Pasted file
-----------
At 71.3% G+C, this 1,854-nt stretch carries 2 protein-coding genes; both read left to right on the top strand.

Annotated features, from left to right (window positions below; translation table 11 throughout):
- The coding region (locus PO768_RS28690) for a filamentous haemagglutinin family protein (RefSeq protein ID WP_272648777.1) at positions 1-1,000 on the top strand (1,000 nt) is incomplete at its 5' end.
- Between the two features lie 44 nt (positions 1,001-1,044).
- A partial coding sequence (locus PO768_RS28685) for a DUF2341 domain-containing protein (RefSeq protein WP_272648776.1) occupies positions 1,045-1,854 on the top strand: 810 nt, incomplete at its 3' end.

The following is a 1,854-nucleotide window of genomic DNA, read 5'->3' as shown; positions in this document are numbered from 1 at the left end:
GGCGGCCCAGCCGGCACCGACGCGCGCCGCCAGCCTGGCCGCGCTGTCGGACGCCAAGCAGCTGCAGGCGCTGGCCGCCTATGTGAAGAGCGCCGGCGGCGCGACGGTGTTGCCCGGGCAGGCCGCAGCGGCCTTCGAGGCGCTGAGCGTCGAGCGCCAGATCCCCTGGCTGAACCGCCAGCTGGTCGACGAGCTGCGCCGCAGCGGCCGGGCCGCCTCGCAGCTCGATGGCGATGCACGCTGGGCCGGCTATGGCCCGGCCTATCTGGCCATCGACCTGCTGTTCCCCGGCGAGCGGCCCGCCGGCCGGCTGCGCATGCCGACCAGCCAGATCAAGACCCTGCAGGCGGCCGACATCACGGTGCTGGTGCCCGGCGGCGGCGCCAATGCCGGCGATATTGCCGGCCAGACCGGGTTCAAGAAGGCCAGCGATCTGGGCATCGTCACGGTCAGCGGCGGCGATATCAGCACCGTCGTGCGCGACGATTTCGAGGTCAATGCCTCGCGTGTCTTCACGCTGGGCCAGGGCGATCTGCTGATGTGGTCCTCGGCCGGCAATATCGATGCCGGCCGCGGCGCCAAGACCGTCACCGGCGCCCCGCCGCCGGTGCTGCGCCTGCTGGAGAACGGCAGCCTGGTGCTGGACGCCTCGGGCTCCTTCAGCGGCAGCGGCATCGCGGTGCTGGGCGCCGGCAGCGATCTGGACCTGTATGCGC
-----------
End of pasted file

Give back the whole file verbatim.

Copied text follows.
At 71.3% G+C, this 1,854-nt stretch carries 2 protein-coding genes; both read left to right on the top strand.

Annotated features, from left to right (window positions below; translation table 11 throughout):
- The coding region (locus PO768_RS28690) for a filamentous haemagglutinin family protein (RefSeq protein ID WP_272648777.1) at positions 1-1,000 on the top strand (1,000 nt) is incomplete at its 5' end.
- Between the two features lie 44 nt (positions 1,001-1,044).
- A partial coding sequence (locus PO768_RS28685) for a DUF2341 domain-containing protein (RefSeq protein WP_272648776.1) occupies positions 1,045-1,854 on the top strand: 810 nt, incomplete at its 3' end.

The following is a 1,854-nucleotide window of genomic DNA, read 5'->3' as shown; positions in this document are numbered from 1 at the left end:
GGCGGCCCAGCCGGCACCGACGCGCGCCGCCAGCCTGGCCGCGCTGTCGGACGCCAAGCAGCTGCAGGCGCTGGCCGCCTATGTGAAGAGCGCCGGCGGCGCGACGGTGTTGCCCGGGCAGGCCGCAGCGGCCTTCGAGGCGCTGAGCGTCGAGCGCCAGATCCCCTGGCTGAACCGCCAGCTGGTCGACGAGCTGCGCCGCAGCGGCCGGGCCGCCTCGCAGCTCGATGGCGATGCACGCTGGGCCGGCTATGGCCCGGCCTATCTGGCCATCGACCTGCTGTTCCCCGGCGAGCGGCCCGCCGGCCGGCTGCGCATGCCGACCAGCCAGATCAAGACCCTGCAGGCGGCCGACATCACGGTGCTGGTGCCCGGCGGCGGCGCCAATGCCGGCGATATTGCCGGCCAGACCGGGTTCAAGAAGGCCAGCGATCTGGGCATCGTCACGGTCAGCGGCGGCGATATCAGCACCGTCGTGCGCGACGATTTCGAGGTCAATGCCTCGCGTGTCTTCACGCTGGGCCAGGGCGATCTGCTGATGTGGTCCTCGGCCGGCAATATCGATGCCGGCCGCGGCGCCAAGACCGTCACCGGCGCCCCGCCGCCGGTGCTGCGCCTGCTGGAGAACGGCAGCCTGGTGCTGGACGCCTCGGGCTCCTTCAGCGGCAGCGGCATCGCGGTGCTGGGCGCCGGCAGCGATCTGGACCTGTATGCGC